Ginsburg's perspective? Ferguson, and stop-and-frisk policies like those in New York, are indicative of "real racial problems" in the U.S. which recent Supreme Court decisions "have done little to help," Marcia Coyle wrote for the National Law Journal.
Ginsburg told the National Law Journal:
The court's more recent rulings restricting affirmative action and voting rights, she added, have not "helped" the country deal with its racial problems. The Voting Rights Act, in particular, has been the most important law "in terms of making people count in a democracy," Ginsburg said. She repeated her disagreement with the 5-4 majority'sdecision last year in Shelby County, Ala. v. Holder that struck down a key section of the law, which had been renewed by overwhelming majorities in both chambers of Congress in 2006.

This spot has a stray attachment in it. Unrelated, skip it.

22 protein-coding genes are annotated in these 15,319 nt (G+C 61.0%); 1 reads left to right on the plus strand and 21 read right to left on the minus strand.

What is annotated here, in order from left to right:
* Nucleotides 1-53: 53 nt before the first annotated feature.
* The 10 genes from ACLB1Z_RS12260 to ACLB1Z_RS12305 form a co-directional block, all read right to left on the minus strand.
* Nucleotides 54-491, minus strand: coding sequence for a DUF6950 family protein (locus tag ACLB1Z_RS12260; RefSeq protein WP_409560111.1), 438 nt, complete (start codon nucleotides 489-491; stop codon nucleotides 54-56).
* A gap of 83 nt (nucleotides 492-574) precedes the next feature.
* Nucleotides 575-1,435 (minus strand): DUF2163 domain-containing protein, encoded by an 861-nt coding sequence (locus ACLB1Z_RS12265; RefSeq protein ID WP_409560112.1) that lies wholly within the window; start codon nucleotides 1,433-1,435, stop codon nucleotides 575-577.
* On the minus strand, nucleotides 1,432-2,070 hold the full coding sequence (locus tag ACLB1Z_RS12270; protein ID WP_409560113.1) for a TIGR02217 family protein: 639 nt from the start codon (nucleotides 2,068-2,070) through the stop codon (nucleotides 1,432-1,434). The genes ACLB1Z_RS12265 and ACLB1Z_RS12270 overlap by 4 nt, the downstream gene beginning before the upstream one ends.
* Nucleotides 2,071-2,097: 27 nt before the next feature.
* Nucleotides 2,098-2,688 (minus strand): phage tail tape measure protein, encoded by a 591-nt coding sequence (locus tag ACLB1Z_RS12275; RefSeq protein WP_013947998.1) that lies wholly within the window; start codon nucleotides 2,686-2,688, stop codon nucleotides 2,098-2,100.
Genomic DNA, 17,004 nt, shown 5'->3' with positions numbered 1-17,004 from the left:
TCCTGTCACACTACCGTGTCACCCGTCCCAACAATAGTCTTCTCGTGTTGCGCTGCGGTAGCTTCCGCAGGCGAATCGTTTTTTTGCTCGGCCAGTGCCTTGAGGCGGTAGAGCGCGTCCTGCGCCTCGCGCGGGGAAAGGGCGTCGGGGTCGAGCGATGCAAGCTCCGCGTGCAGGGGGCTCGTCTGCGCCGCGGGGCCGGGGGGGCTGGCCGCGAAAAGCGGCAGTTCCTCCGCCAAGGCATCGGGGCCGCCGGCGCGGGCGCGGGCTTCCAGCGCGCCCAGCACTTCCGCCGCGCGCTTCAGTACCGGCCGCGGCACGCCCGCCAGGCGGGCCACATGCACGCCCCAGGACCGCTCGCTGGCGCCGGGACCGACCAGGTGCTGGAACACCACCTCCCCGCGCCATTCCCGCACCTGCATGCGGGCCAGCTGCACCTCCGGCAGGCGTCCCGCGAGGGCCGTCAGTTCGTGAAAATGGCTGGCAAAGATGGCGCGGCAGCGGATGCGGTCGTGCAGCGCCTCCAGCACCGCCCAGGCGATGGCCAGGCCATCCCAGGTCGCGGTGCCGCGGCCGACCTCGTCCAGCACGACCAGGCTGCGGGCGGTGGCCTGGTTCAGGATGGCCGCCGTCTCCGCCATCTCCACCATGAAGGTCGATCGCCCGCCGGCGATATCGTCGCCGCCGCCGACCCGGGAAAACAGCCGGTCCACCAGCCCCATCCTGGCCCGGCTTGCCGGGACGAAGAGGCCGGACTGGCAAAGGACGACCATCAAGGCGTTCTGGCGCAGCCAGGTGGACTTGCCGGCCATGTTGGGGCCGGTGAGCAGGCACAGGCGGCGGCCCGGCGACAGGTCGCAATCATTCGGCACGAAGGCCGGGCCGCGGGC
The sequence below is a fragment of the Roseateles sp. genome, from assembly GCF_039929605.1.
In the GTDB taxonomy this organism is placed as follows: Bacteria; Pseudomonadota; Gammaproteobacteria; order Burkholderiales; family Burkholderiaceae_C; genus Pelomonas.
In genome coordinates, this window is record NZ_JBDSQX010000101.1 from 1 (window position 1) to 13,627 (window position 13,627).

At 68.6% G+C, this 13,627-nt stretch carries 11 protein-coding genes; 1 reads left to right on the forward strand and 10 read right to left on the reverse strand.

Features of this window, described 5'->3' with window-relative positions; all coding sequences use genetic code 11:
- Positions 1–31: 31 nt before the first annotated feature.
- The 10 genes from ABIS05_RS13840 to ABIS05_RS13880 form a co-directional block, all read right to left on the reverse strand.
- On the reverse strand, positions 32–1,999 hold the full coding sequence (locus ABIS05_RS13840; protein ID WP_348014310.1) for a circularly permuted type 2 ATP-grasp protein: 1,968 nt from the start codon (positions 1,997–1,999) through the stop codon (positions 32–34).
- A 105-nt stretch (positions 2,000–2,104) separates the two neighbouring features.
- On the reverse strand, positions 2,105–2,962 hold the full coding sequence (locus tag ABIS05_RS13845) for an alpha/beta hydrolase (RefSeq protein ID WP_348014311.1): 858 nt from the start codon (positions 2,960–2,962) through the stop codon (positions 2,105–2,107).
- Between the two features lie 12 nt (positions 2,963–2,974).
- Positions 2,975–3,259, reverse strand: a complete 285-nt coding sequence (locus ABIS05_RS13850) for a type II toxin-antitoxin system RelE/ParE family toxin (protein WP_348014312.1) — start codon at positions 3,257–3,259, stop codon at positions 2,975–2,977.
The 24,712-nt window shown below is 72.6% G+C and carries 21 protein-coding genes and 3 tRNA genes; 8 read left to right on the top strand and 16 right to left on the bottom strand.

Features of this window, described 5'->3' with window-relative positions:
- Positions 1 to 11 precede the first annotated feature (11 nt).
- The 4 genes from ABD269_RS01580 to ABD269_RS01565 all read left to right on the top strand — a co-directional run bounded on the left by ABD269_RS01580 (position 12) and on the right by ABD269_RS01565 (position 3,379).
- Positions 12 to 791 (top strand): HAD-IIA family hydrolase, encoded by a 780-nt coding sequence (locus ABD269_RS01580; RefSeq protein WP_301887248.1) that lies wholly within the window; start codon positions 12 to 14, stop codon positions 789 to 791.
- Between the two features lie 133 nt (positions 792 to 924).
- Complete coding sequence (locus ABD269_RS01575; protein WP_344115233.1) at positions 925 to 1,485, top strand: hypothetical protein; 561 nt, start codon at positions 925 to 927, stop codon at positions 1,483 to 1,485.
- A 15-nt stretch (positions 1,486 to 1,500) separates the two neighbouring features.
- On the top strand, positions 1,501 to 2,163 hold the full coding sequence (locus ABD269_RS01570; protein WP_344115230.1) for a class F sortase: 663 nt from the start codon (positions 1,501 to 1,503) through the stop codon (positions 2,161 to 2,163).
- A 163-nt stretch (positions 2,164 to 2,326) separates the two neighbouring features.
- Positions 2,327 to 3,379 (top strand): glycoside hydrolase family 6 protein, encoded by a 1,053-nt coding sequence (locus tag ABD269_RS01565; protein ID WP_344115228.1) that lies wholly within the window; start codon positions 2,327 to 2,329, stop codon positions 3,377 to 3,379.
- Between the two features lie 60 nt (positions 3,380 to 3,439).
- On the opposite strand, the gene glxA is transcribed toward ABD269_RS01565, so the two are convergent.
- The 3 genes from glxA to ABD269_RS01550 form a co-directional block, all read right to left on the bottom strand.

Chief Justice John Roberts Jr., who wrote that decision, concluded that 50 years after the act was first passed, "things have changed dramatically" in America.
The 81-year-old Ginsburg, appointed to the high court by President Bill Clinton in 1993, contrasted the pace of public acceptance of black Americans with that of gays and lesbians, focusing on differences in familiarity.
"Once [gay] people began to say who they were, you found that it was your next-door neighbor or it could be your child, and we found people we admired," she said. "That understanding still doesn't exist with race; you still have separation of neighborhoods, where the races are not mixed. It's the familiarity with people who are gay that still doesn't exist for race and will remain that way for a long time as long as where we live remains divided."